Where the Yeti says goodnight

Once upon a time in the Dragon’s Kingdom there was a nun. She was living a simple life, far away in the mountains, concentrating most of all on prayers and meditation. One day when she was in the garden she heard a loud roar. She thought it was a wild animal and she hid in her house but the noise was getting louder and louder. Suddenly someone broke the window. She just frozen when she noticed the biggest foot she ever seen in her life sticking out of the window frame! Also she noticed that whatever the animal or person it belonged to – the foot was hurt and bleeding. Without any hesitation she decided to fixed it up. The moment she finished the creature just vanished as quickly as it appeared.

Next weeks after the strange meeting she started to find dead animals in her garden: deers, rabbits, wolves… „Migoi… It must have been Migoi” – she thought and left her house. She new that if she stayed, Migoi would keep on killing animals to give them to her as a present, the sign of his gratitude. She did not want any animal to killed because of her.

All around Bhutan everyone know the legend about the nun and Migoi. Migoi (in direct translation from dzonka: „strong man”) is the mystic animal called by westerners – Yeti. What is only a fairytale in Europe, in Bhutan is the reality! Many people believe it actually exists. Moreover, there are many that claim they have seen it. The place we travelled to in Bhutan was actually a conservation area designed to protect the legendary animal. But not only him. It was also designed to protect the life of half-nomad tribe Brokpa („mountain people”). Brokpa people are in Bhutan almost as mythical as Migoi itself. In other parts of the country children when noughty are often scared by parents „If you do not stop misbehave I will take you to Brokpa….”. They were said to be bloodthirsty and cruel, hanging people from the trees, killing them in most painful ways. Well, sound like fun! We decided to go!

Brokpa people live far away from… everywhere! If you travel from Poland it will usually take you a day in planes (three connections necessary at least), a day in bus, a day in jeep on really remote roads and finally two trekking days and you are there! This is not an easy trip. Till 2012 this region was completely shut for tourist traffic and only recently people started visiting Merak-Sakteng region.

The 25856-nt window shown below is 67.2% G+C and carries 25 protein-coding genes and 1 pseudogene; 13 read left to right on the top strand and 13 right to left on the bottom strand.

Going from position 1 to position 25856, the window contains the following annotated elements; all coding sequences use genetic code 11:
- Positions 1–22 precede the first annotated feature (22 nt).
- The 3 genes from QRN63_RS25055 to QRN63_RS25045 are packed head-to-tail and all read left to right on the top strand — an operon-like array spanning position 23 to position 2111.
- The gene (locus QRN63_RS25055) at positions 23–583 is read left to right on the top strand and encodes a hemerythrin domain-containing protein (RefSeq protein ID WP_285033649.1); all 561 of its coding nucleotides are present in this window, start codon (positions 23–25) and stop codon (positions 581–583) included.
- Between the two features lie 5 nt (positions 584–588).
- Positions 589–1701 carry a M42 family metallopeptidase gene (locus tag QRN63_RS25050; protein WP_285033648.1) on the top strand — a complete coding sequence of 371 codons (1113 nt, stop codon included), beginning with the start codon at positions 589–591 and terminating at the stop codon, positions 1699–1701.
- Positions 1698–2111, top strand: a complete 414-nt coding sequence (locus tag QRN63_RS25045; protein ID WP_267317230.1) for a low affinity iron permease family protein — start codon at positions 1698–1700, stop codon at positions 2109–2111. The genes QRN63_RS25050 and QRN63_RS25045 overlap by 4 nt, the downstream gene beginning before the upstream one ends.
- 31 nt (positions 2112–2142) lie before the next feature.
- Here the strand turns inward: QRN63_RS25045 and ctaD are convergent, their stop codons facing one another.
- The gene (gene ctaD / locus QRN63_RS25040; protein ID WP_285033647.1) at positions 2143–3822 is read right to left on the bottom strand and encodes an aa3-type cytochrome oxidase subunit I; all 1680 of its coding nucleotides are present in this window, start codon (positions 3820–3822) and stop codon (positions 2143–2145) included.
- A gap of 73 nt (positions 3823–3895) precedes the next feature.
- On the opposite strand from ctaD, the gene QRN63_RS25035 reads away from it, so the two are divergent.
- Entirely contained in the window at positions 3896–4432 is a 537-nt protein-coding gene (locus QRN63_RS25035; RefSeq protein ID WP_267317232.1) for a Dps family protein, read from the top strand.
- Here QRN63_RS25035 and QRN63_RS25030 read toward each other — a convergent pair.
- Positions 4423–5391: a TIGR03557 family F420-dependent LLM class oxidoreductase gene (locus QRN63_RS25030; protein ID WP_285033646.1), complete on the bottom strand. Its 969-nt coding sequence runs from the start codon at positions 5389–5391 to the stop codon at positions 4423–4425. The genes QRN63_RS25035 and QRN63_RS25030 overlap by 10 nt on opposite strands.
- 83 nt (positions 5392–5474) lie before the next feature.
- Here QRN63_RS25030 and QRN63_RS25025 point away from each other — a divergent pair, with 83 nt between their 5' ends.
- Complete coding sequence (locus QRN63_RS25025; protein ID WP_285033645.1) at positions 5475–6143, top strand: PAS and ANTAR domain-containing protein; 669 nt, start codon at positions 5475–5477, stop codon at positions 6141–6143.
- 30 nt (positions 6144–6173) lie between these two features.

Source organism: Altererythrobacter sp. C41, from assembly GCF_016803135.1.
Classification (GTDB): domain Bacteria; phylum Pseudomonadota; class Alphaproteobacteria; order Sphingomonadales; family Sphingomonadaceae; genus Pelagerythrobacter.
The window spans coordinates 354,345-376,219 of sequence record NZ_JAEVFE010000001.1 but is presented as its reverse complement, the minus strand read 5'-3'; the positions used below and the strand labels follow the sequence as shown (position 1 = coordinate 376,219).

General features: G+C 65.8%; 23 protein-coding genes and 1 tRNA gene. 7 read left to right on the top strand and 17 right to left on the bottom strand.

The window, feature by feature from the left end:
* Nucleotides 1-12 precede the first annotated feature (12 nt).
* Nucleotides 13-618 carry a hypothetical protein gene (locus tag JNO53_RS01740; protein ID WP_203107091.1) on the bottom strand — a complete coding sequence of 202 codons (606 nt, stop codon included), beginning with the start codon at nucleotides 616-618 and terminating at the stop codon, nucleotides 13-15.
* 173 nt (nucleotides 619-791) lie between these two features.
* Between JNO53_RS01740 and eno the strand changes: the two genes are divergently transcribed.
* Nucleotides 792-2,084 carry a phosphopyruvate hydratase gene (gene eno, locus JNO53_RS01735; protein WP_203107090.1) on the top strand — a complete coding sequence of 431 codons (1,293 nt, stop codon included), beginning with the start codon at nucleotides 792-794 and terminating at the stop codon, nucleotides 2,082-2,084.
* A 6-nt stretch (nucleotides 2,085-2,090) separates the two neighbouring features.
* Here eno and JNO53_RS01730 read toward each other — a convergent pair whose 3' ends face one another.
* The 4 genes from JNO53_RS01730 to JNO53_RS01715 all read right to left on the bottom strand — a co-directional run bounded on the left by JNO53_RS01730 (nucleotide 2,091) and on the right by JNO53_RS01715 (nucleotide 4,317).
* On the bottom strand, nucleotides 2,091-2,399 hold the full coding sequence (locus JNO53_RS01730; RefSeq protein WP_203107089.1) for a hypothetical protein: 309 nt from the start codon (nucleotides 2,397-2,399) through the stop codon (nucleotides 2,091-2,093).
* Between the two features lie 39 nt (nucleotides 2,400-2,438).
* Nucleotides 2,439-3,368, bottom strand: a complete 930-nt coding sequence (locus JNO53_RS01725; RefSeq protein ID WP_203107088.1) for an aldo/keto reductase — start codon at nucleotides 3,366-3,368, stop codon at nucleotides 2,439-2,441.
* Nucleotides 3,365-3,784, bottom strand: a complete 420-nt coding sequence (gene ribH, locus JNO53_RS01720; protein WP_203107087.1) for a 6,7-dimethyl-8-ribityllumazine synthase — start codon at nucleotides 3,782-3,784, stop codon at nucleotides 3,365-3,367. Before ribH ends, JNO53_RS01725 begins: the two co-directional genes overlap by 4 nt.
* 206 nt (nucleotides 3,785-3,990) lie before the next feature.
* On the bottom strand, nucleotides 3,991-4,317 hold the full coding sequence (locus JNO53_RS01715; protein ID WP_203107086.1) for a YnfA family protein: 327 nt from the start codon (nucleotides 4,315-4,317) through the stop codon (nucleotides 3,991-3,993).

„How often do you see tourists here?” – I once asked a Brokpa men.

„Often! More and more people come here.”

„So they come once a week? Once a month?”

„No, no, no! Maybe… Once a year!”

This conversation I had is the best illustration on how little people come here. It is indeed really, really far away!

The Brokpa villages at a first glance does not differ much from any other village in Bhutan – mud on the road, children looking with curiosity on european tourists, Brokpa shepherds coming down to the village with their most peculiar jackets made from deerskin. The gorgeous women, wearing the most characteristic, black cup, the main sign of their half-nomad tribe. At the beginning everyone greeted us with a bit of reluctance, but soon the reluctance was overcome by curiosity and all doors in Sakteng were open for visiting. Of course we were accepting all the invitations. It was a wonderful experience to visit people in their houses – it was also a wonderful experience when they visited us…

There were ten women who came to visit our camp late in the evening.. Each of them was representing one family from the village. They came caring the beautifully done thermoses and offered us ara. It is hard to describe what ara is – first and most important it is just disgusting and you should not try it at all. Unfortunately, when guests come you should not refuse to accept the gift, you just drink it. Ara is a local specialty – the drink done from boiled rice alcohol and fried egg. It tastes worse than it looks, which is challenging as it looks really bad. Still we just needed to drink it and pretended we enjoyed it. Some of us lied claiming to be abstinent, but then they were given the local tea, which in my personal opinion was even worse than ara – milk, tea, salt and fat does not really go together well…

The evening finished even better than it started – with Brokpa songs and dances! We also decided to try our best singing famous Polish folk song „Hej sokoły” – maybe it was not the best performance ever but we received a loud applause. Although we did not speak Brokpa and the women did not speak Polish we understood each other perfectly. Smile and gestures usually suffice when both sides are open and wish to communicate!

Sakteng is a kind of place where you would like to stay at least a month, not only two days as we did. Goodbyes are always difficult as they usually come with sorrow and sadness. I was sad leaving Brokpa village and Brokpa people. The way back to civilisation was also not easy as we needed to trek our way back as well. On the way we saw the people building new road. Probably next two or three years they will finish it, the access to the village will be easier – good for people for sure, but will the Sakteng remain the same? With all its beauty and authenticity? I do not know, but I am really glad I visited that place before coca-cola and more hygienic alcohol took over the village.

Author: Joanna Zubkow

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